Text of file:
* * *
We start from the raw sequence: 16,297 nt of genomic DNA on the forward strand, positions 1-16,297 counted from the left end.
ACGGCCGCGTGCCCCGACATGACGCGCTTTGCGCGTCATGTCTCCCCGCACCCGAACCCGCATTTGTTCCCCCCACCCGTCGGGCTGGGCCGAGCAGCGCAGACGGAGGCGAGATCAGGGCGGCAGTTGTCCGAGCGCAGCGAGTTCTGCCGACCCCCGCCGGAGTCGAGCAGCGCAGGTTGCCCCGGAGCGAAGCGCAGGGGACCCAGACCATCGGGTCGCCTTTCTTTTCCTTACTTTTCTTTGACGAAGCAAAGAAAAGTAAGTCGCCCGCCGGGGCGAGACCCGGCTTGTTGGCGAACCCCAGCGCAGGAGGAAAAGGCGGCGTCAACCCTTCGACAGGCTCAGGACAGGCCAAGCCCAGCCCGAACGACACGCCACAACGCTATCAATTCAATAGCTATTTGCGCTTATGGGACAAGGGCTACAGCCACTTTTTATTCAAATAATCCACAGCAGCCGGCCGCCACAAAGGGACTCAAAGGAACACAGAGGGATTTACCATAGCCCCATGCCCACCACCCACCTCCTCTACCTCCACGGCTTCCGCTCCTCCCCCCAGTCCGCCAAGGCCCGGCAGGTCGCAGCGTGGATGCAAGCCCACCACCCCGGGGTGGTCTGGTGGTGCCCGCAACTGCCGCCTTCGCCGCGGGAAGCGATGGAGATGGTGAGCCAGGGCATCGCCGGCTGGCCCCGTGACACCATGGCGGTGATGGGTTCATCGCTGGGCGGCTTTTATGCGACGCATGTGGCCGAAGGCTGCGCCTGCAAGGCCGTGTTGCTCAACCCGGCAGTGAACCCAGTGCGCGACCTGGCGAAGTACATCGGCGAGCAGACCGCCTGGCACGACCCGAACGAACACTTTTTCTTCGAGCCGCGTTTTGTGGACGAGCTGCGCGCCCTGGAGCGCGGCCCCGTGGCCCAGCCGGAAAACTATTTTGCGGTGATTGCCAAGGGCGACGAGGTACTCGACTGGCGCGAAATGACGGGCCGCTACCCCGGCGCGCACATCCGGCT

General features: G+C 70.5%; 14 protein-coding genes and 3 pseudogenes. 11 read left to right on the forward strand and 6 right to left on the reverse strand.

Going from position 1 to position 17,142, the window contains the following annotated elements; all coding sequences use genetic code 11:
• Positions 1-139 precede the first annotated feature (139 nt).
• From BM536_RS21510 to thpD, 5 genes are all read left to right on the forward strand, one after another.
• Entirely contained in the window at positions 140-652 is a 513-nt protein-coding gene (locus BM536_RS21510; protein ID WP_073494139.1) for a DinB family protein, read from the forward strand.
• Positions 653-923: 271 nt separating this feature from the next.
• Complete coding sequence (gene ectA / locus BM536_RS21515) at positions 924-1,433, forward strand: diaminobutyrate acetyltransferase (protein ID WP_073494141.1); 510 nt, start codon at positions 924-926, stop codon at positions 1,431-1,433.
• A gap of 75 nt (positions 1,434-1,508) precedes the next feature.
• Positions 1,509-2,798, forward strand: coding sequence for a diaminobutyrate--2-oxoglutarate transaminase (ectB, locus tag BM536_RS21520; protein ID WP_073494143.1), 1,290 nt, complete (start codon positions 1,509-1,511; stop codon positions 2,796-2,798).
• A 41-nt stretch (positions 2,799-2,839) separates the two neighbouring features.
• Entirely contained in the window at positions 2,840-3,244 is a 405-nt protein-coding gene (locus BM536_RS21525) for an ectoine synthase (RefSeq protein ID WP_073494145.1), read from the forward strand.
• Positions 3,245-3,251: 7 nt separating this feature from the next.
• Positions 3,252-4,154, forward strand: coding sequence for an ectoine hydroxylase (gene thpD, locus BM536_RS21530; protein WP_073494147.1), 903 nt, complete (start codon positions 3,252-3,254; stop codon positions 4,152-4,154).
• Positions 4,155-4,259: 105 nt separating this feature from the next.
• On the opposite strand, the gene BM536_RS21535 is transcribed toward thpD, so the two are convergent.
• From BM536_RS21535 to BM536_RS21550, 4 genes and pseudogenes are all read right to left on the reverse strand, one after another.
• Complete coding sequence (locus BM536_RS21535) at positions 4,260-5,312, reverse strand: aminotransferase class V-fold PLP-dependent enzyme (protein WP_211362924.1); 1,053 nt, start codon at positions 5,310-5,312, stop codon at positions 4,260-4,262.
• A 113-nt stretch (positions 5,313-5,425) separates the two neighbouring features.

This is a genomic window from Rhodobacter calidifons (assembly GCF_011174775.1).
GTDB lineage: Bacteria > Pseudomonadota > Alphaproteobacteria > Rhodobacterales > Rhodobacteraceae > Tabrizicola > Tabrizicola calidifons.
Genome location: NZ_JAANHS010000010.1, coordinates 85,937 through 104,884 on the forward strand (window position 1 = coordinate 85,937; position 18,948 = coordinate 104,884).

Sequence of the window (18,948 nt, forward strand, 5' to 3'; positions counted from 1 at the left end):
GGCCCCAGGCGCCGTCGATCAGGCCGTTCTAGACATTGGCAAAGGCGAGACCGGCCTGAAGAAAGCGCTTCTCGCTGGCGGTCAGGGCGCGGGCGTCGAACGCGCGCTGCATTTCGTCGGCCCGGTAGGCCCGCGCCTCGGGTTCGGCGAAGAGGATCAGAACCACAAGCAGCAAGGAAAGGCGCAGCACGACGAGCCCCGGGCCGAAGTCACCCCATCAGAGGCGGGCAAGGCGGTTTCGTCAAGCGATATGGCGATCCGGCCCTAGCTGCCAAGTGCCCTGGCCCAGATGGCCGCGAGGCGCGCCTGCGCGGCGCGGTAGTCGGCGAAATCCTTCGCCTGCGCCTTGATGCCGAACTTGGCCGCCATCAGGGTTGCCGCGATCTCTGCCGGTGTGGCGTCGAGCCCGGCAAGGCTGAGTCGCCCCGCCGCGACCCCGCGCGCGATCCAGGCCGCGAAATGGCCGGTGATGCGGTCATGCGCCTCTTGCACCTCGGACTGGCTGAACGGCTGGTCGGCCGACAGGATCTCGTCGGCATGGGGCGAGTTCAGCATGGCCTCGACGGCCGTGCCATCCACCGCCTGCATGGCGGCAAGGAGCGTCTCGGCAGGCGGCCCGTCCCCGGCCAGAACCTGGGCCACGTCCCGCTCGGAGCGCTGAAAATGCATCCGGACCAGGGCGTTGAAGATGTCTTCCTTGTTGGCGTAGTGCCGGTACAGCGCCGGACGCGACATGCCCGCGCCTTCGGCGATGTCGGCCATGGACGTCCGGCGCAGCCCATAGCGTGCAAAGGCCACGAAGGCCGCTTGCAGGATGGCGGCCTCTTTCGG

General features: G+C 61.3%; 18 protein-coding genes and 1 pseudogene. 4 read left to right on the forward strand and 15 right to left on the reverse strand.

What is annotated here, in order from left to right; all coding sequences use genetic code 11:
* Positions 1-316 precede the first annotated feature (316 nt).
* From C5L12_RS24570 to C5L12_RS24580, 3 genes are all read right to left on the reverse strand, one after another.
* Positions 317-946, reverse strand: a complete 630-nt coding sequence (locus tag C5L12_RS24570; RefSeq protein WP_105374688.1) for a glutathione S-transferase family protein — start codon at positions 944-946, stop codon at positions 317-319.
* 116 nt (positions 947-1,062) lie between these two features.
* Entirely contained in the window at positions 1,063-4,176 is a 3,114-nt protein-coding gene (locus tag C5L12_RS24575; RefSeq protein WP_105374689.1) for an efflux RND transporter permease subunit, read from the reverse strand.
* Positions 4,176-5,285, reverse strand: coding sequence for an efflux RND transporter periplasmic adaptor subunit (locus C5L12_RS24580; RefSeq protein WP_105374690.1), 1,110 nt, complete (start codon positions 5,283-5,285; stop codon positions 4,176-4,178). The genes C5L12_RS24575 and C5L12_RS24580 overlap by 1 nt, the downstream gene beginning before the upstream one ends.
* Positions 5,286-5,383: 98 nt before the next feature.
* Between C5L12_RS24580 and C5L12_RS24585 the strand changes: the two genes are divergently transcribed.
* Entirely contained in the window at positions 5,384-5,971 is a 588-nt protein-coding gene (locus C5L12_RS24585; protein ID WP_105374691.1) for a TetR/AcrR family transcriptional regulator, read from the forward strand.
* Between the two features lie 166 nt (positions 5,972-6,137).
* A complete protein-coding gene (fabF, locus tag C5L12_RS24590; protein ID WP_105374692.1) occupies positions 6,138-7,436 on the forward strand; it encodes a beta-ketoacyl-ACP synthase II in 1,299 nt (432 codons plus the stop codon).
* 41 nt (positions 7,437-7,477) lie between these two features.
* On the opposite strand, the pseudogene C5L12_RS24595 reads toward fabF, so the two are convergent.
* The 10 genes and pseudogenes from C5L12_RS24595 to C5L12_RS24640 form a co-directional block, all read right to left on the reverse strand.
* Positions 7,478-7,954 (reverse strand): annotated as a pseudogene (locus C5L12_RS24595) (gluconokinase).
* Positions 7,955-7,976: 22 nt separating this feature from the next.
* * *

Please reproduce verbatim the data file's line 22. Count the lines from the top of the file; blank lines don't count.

GTDB lineage: Bacteria > Pseudomonadota > Alphaproteobacteria > Rhodobacterales > Rhodobacteraceae > Tabrizicola > Tabrizicola calidifons.